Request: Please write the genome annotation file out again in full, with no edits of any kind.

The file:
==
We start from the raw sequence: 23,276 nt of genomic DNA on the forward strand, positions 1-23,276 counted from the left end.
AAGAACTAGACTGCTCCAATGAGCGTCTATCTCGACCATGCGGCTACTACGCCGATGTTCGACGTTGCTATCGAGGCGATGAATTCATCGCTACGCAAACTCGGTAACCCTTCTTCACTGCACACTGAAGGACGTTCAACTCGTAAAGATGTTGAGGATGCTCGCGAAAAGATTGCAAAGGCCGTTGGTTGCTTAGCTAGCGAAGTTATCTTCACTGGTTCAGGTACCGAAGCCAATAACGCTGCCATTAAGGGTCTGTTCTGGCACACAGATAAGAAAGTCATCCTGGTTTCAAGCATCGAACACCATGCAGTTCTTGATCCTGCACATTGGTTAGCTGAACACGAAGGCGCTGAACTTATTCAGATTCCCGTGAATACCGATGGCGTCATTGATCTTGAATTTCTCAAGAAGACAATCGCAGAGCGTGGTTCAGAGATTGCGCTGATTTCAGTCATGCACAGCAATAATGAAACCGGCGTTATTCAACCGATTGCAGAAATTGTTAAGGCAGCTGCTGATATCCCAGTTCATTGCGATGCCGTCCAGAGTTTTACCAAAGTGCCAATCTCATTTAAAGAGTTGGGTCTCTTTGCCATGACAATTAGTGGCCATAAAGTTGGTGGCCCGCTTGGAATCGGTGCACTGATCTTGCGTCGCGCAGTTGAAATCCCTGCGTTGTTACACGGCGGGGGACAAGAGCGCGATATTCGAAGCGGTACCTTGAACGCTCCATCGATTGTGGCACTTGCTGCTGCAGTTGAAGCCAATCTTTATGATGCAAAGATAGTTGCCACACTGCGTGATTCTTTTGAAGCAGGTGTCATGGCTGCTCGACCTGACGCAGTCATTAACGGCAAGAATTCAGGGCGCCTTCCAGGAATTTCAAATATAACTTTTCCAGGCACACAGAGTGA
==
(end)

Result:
We start from the raw sequence: 23,276 nt of genomic DNA on the forward strand, positions 1-23,276 counted from the left end.
AAGAACTAGACTGCTCCAATGAGCGTCTATCTCGACCATGCGGCTACTACGCCGATGTTCGACGTTGCTATCGAGGCGATGAATTCATCGCTACGCAAACTCGGTAACCCTTCTTCACTGCACACTGAAGGACGTTCAACTCGTAAAGATGTTGAGGATGCTCGCGAAAAGATTGCAAAGGCCGTTGGTTGCTTAGCTAGCGAAGTTATCTTCACTGGTTCAGGTACCGAAGCCAATAACGCTGCCATTAAGGGTCTGTTCTGGCACACAGATAAGAAAGTCATCCTGGTTTCAAGCATCGAACACCATGCAGTTCTTGATCCTGCACATTGGTTAGCTGAACACGAAGGCGCTGAACTTATTCAGATTCCCGTGAATACCGATGGCGTCATTGATCTTGAATTTCTCAAGAAGACAATCGCAGAGCGTGGTTCAGAGATTGCGCTGATTTCAGTCATGCACAGCAATAATGAAACCGGCGTTATTCAACCGATTGCAGAAATTGTTAAGGCAGCTGCTGATATCCCAGTTCATTGCGATGCCGTCCAGAGTTTTACCAAAGTGCCAATCTCATTTAAAGAGTTGGGTCTCTTTGCCATGACAATTAGTGGCCATAAAGTTGGTGGCCCGCTTGGAATCGGTGCACTGATCTTGCGTCGCGCAGTTGAAATCCCTGCGTTGTTACACGGCGGGGGACAAGAGCGCGATATTCGAAGCGGTACCTTGAACGCTCCATCGATTGTGGCACTTGCTGCTGCAGTTGAAGCCAATCTTTATGATGCAAAGATAGTTGCCACACTGCGTGATTCTTTTGAAGCAGGTGTCATGGCTGCTCGACCTGACGCAGTCATTAACGGCAAGAATTCAGGGCGCCTTCCAGGAATTTCAAATATAACTTTTCCAGGCACACAGAGTGA